BOSTON - November 15 - As outrage in Congress stalls the Bush administration's attempts this Thanksgiving season to extend tax cuts that will primarily benefit the wealthy, a new study, "Nothing to Be Thankful For: Tax Cuts and the Deteriorating U.S. Job Market" (available on the web at (http://www.faireconomy.org/press/2005/ThanksgivingReport_pr.html), examines the administration's claim that tax cuts create jobs--and finds it without merit.
Evidence shows that, historically, changes in tax rates have no discernible effect on employment. Moreover, during the Bush administration, job creation since 2003 has fallen millions of jobs short of the administration's promises, and is significantly below what would normally be expected even without extraordinary economic stimulus.
"Contrary to what President Bush and his tax policymakers are saying, tax cuts do not automatically create jobs. Tax cuts are just one of many things that can affect job growth," said Liz Stanton, director of research at United for a Fair Economy (UFE) and a co-author of the report.
"President Bush's Jobs and Growth Tax Relief Reconciliation Act of 2003, far from delivering on the promises made to create 5.5 million new jobs, has carved out a new low in job recovery after a recession." said Scott Klinger, another co-author and director of UFE's tax policy group. "The president's tax-cutting policy is a failure in this regard, and we need to recognize it as such."
The report reviewed administration claims that "tax cuts create jobs" and found the following:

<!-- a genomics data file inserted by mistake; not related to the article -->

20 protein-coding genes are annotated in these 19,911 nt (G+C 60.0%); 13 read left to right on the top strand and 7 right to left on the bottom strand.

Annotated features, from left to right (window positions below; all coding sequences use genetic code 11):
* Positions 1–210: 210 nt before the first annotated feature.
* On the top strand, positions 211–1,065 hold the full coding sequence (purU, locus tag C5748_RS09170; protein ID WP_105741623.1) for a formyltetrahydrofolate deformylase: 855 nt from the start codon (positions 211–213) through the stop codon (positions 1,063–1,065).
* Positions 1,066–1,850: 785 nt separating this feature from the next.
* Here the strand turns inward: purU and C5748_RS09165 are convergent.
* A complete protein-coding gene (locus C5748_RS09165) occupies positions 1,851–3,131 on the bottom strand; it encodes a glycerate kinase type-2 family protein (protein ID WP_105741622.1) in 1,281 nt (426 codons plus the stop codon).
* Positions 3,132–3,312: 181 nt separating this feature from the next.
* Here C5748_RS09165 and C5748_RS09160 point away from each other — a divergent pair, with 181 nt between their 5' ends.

- Reviewed over a six-decade period, changes in tax policy have not resulted definitively in job creation or job destruction; they have no predictable effect on jobs.
- From June 2003 to December 2004, the administration promised its tax-cutting policy would create 5.5 million new jobs-but only 2.6 million were created, even though 4.1 million would have been expected without any special economic stimulus.
- The weakness in job creation during an economic recovery that we are currently experiencing is unprecedented since World War II.
- The number of good quality jobs (defined as those paying at least $16 an hour, providing employer-paid health insurance, and providing a pension) has remained flat at 25% of all workers
- Black employment is at 89.6%, compared to 95.2% for whites.
- Latino workers average more than $10,000 per year less in earnings than whites, and the gap is increasing.
- While there is no evidence that massive tax cuts create jobs, there is considerable evidence that they contribute to economy-choking deficits.
"No workers have really benefited from President Bush's tax policies, but blacks and Latinos have suffered disproportionately," said Gloribell Mota, bilingual education specialist at UFE.
"As the nation prepares for our annual feast of bounty and thanksgiving, many U.S. families will not be participating. This is because the multiple breadwinners each family needs these days don't all have jobs," said Anisha Desai, UFE's program director and a report co-author. "Of those that do, many are not making enough money to pay for turkey and trimmings for everybody in the family."
"Nothing to Be Thankful For: Tax Cuts and the Deteriorating U.S. Job
Market" was co-authored by Anisha Desai, Scott Klinger, Gloribell Mota, and Liz Stanton. The authors are available for interviews by calling 617-423-2148 ext. 119, or emailing email@example.com.
The report is available at http://www.faireconomy.org/press/2005/ThanksgivingReport_pr.html.
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United for a Fair Economy (www.faireconomy.org) is a national non-profit that spotlights the growing economic divide in the U.S.